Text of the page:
It’s no wonder that Penn’s Lebanese Club’s most significant event this year was a night spent with one of the most significant comedians from Lebanon: Nemr Abou–Nassar. A cultural leader in the region, Nemr’s honest and outspoken humor connects people from all over the world. 

In a world so heavily divided, humor is a requirement for life to maintain its cheer. That’s where Nemr steps in: to speak about topics people are uncomfortable discussing, shine a light on the problems our world faces, and call audience members to action—in hopes people will alter the way they view disparate people and cultures. Last Tuesday, he brought his world–touring talents to Penn’s small stage in Houston Hall. 

A stark neon blue light illuminates Nemr’s robust figure as he animatedly paces across the stage in Nike Air Force Ones, his hands wavering with conviction. Nemr skips from joke to joke without missing a beat—except when he can’t hold in his motorcycle–like chuckle. He starts in a flash, pointing to members of the audience and asking where they’re from. Egypt, Jordan, Morocco, Saudi Arabia, Palestine, Syria, America—the audience has come from all over. Nemr seamlessly goes through each audience member's name, providing phonetic definitions for each. 


Photo: Sophia Zhu


“If you ask someone in the Middle East their first and then their last name, you know the entire history of their family,” Nemr jokes, “[American] names carry no expectation.” He points to one of the only Americans in the crowd, “Her name is Connor, she can be anything!” The audience roars as he jumps into his new acclaimed show, Love Isn’t the Answer

As a Lebanese–American who grew up half in San Diego and half in Lebanon, Nemr has kept one foot in each world, providing him with a unique perspective. When it comes to America’s attitude towards politics and everyday life, Nemr says thoughtfully, “America has two emotional states, zero to one hundred ... we either don’t care or lose our shit.” America’s unrest, Nemr believes, is not because of the political climate, but because “America is angry and America sucks with anger ... we don’t know how to enjoy anger ... Anger is the opportunity for you to say whatever you have on your chest, get it out, and then say, ‘I’m sorry, I lost my temper.’”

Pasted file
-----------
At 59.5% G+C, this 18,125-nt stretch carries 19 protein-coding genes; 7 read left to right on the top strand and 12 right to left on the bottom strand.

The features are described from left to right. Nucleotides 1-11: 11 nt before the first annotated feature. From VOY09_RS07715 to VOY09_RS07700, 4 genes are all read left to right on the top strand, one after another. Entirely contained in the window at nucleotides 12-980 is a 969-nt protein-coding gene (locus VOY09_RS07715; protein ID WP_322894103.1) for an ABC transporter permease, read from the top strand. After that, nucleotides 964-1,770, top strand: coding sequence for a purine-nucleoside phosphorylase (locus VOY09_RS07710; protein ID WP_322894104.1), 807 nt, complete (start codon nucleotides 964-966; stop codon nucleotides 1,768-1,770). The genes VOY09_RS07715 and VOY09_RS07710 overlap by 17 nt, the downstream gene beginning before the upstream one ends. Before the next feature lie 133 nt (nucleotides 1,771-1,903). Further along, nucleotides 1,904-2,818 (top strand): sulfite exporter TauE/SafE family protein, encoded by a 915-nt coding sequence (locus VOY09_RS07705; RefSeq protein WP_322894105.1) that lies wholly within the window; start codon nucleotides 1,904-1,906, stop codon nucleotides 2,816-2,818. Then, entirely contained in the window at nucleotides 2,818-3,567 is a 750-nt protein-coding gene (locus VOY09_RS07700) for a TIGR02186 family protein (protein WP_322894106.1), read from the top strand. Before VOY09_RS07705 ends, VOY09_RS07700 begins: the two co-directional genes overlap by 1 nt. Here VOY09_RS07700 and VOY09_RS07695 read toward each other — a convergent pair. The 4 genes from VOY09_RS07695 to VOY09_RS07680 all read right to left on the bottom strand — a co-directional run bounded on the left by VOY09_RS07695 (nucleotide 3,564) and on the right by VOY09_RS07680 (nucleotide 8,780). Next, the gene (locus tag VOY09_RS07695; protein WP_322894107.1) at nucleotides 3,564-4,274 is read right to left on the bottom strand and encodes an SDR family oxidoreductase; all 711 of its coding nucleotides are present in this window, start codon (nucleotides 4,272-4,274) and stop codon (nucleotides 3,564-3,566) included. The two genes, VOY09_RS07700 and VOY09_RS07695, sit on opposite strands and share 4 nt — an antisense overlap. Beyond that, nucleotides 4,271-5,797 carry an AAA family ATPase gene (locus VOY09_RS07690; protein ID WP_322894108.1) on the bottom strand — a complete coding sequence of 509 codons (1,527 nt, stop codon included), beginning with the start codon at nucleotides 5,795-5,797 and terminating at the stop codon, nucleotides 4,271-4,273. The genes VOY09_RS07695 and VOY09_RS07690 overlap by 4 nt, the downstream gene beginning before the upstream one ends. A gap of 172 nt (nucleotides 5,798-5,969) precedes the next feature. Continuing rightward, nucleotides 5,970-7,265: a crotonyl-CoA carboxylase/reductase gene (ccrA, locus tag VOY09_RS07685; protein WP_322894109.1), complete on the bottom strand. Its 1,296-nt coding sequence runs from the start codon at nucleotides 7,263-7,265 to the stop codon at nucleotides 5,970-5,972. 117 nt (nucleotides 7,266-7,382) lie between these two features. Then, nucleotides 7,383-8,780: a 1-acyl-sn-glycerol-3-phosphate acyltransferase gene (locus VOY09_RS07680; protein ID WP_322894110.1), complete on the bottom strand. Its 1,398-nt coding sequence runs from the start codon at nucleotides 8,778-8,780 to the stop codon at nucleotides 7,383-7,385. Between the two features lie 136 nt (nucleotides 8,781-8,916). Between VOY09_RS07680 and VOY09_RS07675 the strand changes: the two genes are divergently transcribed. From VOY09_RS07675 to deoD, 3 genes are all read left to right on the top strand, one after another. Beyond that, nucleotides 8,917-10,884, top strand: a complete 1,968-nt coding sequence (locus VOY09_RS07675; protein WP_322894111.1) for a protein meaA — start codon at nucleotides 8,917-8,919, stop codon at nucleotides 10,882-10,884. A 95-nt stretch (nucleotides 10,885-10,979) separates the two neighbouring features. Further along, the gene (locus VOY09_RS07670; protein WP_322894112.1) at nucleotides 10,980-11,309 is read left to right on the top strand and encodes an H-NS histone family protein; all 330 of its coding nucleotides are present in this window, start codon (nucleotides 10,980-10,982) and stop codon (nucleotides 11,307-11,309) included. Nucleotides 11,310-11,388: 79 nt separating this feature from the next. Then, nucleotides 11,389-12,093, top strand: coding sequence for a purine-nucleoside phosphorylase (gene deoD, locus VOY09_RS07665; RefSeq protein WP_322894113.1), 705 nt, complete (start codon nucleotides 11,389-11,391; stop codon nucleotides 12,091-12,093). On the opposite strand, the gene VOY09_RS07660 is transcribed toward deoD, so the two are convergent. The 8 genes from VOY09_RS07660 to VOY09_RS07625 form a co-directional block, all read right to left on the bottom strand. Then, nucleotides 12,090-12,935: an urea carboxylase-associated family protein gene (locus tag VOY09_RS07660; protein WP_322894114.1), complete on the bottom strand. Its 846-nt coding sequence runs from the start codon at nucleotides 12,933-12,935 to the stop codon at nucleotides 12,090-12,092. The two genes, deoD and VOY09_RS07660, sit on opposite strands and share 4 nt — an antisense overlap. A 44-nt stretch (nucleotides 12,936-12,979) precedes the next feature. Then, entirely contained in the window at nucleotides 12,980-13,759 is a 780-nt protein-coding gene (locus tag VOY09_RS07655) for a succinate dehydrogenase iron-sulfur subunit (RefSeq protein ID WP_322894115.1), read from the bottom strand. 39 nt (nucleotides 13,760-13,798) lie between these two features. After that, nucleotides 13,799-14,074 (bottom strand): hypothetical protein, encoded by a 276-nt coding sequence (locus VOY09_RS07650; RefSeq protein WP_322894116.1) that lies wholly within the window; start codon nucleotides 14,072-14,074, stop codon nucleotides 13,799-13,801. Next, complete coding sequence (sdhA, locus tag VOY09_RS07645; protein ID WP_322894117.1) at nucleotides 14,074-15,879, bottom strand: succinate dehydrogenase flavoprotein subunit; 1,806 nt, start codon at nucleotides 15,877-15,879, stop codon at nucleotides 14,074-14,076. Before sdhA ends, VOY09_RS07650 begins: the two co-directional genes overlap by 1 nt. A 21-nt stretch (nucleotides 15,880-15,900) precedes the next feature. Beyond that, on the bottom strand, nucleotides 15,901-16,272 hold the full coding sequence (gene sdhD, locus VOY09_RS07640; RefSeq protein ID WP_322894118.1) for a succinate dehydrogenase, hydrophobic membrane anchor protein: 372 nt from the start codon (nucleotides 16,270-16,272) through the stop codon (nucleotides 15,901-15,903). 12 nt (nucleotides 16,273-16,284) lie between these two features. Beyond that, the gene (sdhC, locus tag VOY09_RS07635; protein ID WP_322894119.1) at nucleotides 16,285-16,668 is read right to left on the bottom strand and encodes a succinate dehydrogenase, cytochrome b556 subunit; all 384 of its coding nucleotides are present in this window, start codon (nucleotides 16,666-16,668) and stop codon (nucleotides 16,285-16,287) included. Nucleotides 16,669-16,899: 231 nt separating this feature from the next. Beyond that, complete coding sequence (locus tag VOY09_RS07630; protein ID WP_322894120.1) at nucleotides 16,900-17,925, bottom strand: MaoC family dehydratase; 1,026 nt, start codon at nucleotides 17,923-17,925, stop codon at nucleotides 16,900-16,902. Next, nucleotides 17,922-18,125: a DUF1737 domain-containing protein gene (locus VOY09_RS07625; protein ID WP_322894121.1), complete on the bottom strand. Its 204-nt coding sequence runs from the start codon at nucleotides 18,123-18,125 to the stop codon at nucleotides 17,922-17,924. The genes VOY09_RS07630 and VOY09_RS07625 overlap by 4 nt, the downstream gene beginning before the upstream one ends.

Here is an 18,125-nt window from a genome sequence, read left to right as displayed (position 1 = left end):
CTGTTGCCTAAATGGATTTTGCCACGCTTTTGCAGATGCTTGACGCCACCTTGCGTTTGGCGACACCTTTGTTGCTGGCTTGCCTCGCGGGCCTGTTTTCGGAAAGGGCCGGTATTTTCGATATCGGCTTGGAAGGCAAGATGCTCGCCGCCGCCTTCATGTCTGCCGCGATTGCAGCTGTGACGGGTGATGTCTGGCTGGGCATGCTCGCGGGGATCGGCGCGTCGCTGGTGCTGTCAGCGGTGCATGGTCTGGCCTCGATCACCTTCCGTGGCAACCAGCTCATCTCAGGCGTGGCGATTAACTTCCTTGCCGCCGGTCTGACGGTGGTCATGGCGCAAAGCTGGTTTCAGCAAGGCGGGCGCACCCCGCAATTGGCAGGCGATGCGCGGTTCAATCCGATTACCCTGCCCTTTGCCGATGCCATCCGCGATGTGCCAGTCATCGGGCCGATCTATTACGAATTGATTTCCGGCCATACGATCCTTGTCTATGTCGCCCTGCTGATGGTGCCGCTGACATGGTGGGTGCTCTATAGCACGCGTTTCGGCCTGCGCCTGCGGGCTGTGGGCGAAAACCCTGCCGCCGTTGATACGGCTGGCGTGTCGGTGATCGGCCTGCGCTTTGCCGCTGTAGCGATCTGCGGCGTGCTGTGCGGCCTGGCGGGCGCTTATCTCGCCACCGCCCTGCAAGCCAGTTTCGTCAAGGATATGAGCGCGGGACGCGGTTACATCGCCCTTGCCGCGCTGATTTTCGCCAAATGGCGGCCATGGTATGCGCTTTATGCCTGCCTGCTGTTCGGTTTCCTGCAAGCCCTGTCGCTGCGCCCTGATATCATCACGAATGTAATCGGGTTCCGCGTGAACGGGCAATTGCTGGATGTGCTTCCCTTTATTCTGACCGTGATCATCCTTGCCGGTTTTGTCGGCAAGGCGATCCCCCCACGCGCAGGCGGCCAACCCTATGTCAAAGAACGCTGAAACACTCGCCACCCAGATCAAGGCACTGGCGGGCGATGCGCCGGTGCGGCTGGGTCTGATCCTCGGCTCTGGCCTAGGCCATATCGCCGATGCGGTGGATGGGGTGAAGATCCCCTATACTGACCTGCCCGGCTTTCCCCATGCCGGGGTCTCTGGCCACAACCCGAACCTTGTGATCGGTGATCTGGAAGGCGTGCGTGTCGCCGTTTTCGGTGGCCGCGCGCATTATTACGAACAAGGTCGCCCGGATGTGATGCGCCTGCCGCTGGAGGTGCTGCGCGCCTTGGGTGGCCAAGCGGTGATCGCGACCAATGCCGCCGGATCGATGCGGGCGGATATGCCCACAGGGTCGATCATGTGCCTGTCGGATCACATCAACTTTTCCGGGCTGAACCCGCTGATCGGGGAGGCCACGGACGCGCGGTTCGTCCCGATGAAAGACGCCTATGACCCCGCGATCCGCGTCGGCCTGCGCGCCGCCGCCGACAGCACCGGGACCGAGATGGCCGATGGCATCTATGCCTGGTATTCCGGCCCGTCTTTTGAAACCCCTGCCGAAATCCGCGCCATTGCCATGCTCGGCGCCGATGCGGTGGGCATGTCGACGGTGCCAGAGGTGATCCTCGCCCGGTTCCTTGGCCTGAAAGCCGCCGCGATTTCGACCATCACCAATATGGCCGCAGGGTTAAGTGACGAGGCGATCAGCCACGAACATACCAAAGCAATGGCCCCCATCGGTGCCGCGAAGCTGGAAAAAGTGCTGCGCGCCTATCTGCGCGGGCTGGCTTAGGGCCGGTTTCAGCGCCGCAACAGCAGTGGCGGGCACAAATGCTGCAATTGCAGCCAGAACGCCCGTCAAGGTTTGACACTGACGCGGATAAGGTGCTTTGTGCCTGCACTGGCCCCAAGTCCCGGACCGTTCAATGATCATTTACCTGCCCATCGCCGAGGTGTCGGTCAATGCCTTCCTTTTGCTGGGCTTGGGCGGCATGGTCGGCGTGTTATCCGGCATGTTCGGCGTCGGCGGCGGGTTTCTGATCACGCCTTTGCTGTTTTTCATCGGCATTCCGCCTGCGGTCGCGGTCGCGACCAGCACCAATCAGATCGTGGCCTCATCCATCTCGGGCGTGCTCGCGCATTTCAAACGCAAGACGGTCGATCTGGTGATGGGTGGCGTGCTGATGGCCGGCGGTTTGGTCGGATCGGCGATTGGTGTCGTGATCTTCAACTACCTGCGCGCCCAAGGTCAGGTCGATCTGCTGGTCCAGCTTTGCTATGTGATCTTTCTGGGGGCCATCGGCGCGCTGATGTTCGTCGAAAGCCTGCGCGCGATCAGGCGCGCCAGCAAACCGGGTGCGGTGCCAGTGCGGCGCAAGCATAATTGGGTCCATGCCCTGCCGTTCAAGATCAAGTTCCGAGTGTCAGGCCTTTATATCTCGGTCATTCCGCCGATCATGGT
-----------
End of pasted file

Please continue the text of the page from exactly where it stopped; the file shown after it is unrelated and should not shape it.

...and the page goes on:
Being angry is culturally associated with something negative. Nemr explains, “the angrier we get, the more politically correct we get at the same time. So we’re limiting how we express ourselves.” Nemr clarifies that because it is not politically correct to have these types of unfiltered, heated moments, “all America is doing is bottling it in and there is no relief.” This cycle of holding anger in and doing nothing about it is where Nemr thinks people could make a change. 

“This is where America could learn from the Middle East. In the Middle East, when it comes to anger, we know how to deal with it. We do whatever it takes to deal with it: We take a day off, we start a war, whatever it takes,” he jokes. But in all seriousness, “We’re forgetting how to make jokes with each other. We can’t talk to each other anymore. It’s affecting comedy. All these comics now have an agenda. It’s no longer about making people laugh ... As if it’s a political rally,” he explains.